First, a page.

Kevin Durant is still hopeful that Kyrie Irving will be a part of the Brooklyn Nets, despite it looking like he’s not going to play until next year. In an interview with ESPN’s Chris Haynes on Tuesday night, Durant said: “I just hope he can get healthy and come back as soon as possible because I want him here. He deserves to have his opportunity in this league.”
Kevin Durant still envisions Kyrie Irving “being part” of the Nets despite his uncertain status. Durant says he has not given up hope on Irving returning to the team, even if it’s in a different capacity than what was originally planned. Read more in detail here: where is kyrie irving from.
Kevin Durant believes Kyrie Irving will be a part of the Nets’ championship run, but he recognizes that it will be “difficult to replicate what he offers” if he is unable to play home games in Brooklyn.
Irving missed his second consecutive day of practice in Brooklyn due to New York City’s COVID-19 rules, which only allow athletes to train and play if they have had at least one vaccine injection. As the All-Star guard’s immunization status and whether he will be allowed to practice and play at home with the Nets become more unclear by the day, Durant said the Nets “are eager to be a complete team,” but he also respects Irving’s personal choice.
When asked whether the talented Nets had enough to cover Irving if he isn’t with the club for a long period of time, the star forward said after Wednesday’s practice, “I’m picturing Kyrie being a part of our team.” “Maybe I’m being naive, but that’s how I’m feeling. But I believe that everyone here has the belief in themselves and in our group that if we keep working together, we can achieve something extraordinary.”
According to ESPN’s Adrian Wojnarowski and Brian Windhorst, the Nets are still unsure about Irving’s plans to get immunized and have not decided whether or not to accommodate him as a part-time player this season. Irving had previously expressed hope that he will be immunized and comply with local government requirements, enabling him to train and play in New York this season. However, insiders informed Wojnarowski and Windhorst that optimism is fading, and the Nets are prepared for the potential that Irving could miss home practices and games for the foreseeable future due to his ongoing resistance to immunization.
When asked whether things had changed since the Nets’ prior confidence that the city’s vaccination requirement would not be a problem by the start of the season, and that they would have everyone ready to go by then, head coach Steve Nash said no.
Nash told reporters, “I don’t know, I can’t answer that.” “No, not just now. So we’ll have to wait and see what happens. I’m not interested in speculating on something that is still up in the air.”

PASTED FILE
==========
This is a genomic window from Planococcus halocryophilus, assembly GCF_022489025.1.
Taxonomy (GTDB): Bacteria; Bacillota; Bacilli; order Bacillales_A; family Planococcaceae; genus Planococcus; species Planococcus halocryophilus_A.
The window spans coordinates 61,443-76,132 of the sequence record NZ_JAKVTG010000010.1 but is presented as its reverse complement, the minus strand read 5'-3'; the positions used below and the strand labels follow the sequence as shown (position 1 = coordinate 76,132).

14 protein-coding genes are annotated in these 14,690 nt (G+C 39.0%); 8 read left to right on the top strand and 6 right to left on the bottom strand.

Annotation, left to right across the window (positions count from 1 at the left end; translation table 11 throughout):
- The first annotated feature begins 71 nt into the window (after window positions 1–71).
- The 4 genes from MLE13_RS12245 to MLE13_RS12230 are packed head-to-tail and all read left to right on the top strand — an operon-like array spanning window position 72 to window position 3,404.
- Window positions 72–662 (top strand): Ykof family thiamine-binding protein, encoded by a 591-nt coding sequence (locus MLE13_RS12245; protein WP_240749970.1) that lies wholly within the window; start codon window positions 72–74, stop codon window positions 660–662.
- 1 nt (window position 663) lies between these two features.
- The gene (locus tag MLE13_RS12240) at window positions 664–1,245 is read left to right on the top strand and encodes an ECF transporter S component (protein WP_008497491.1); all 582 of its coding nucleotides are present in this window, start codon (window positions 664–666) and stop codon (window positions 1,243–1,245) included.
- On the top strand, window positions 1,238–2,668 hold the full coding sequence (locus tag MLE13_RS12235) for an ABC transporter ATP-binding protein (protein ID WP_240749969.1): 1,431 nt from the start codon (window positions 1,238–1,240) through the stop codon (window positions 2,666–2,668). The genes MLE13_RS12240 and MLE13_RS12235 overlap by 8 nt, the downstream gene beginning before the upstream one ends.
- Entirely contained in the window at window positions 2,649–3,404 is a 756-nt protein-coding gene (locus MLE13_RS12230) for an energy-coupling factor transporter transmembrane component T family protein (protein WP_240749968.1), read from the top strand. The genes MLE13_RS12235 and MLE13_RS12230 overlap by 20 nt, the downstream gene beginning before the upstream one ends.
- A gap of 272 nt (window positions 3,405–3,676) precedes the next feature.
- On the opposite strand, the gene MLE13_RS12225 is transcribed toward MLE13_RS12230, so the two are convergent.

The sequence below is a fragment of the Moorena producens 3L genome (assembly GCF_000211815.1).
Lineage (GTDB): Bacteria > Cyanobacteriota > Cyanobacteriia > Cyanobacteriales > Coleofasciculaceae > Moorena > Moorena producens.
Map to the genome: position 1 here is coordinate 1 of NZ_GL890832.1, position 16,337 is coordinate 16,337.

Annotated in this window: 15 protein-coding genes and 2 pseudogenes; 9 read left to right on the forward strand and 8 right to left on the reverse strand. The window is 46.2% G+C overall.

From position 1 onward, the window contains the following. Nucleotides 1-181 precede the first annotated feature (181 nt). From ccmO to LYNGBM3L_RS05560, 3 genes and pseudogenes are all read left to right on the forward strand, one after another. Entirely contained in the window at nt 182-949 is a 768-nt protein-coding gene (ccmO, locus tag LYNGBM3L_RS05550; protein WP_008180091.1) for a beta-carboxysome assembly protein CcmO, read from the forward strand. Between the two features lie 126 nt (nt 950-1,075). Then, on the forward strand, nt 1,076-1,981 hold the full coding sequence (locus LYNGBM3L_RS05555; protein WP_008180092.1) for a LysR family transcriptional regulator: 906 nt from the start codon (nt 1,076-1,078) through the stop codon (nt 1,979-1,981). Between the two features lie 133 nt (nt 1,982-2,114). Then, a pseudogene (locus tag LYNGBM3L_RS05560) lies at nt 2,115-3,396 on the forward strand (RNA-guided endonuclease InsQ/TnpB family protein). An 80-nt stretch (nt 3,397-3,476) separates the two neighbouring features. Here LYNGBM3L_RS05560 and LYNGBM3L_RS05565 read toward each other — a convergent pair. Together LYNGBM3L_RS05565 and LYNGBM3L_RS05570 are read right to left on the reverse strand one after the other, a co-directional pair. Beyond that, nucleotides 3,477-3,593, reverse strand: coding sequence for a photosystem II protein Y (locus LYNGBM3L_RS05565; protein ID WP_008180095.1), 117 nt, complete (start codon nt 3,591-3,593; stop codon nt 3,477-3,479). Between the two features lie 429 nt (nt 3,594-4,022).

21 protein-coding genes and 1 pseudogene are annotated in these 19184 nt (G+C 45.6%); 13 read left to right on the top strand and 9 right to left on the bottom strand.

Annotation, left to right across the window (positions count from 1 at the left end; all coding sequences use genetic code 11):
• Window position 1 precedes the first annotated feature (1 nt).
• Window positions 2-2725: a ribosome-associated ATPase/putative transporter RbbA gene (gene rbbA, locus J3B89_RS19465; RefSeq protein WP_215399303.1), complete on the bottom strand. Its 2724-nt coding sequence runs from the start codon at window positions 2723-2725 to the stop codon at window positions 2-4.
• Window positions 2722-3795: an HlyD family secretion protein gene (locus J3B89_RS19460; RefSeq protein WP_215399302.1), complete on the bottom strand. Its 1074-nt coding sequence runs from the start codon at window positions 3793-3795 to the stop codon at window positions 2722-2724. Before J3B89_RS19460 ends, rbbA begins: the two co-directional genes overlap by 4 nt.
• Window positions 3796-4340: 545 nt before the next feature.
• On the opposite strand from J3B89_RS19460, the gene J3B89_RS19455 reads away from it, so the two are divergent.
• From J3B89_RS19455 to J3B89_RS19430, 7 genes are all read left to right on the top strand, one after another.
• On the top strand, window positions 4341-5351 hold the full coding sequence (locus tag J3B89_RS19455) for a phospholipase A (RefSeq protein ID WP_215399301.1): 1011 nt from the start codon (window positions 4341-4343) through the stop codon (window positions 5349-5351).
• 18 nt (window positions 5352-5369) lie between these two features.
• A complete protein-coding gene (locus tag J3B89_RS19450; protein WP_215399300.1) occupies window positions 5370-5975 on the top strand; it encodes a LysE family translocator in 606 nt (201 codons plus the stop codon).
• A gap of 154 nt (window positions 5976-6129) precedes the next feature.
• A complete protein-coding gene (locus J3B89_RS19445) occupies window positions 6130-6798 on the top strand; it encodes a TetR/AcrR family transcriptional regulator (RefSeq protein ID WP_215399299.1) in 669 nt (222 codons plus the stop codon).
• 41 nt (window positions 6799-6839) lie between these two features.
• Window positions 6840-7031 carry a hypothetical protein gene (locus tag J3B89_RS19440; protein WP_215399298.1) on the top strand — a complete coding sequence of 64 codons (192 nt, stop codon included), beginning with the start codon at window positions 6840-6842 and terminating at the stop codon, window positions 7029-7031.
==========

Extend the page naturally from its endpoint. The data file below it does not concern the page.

Irving is critical for the Nets to achieve their goals this season, according to Durant. He also wanted to give his point guard some leeway in terms of what Irving wants to do with at least one such shot.
“Right now, he’s dealing with something personal,” Durant said. “And while he’s dealing with that, we’ll keep working at the gym and focus on ourselves.” He’ll figure it out when they’re ready to figure it out.
“I mean, he’s a unique guy, so it’ll be difficult to match what he brings,” Durant said. “However, professional sports are all about the next man up attitude, so we’re hoping for people to step up and do the best they can in that position.”
Irving participated in last week’s Nets training camp in San Diego. The Nets are presently at home, where they will take on the Milwaukee Bucks on Friday. They play in Philadelphia on Monday before returning home to face Minnesota to round up the preseason.
After opening the regular season on the road in Milwaukee and Philadelphia, the Nets will return home for a six-game homestand that will last almost two weeks.
Durant said, “I want him to be a part of this squad.” “He’s a unique player. We want him to be a member of our team. But a lot of things are beyond our control, and we’ll let him figure it out on his own. That isn’t to say I won’t say I don’t want him on the squad. He’s a big part of what we do, but the players have to stand up and be themselves while he’s gone.”
Durant also said that he did not want to interfere in Irving’s choice.
He said, “I’m not really wanting to become too engaged with it.” “It’s far larger than me and everyone of us on our own. This is a personal choice about one man’s health, so I have to sit back and watch what’s going on, and keep coming in here and practicing every day and going hard on every rep.”
“No, I don’t go around giving advise like that,” Durant said, referring to his conversation with Irving. “This is his decision, and we all accept it; this is far more important than basketball. I’m not sure I’d even feel comfortable discussing this with him. I’m simply here to provide assistance and to perform my job as one of the team’s leaders. And when things are sorted out, I have faith and optimism that they will be.”
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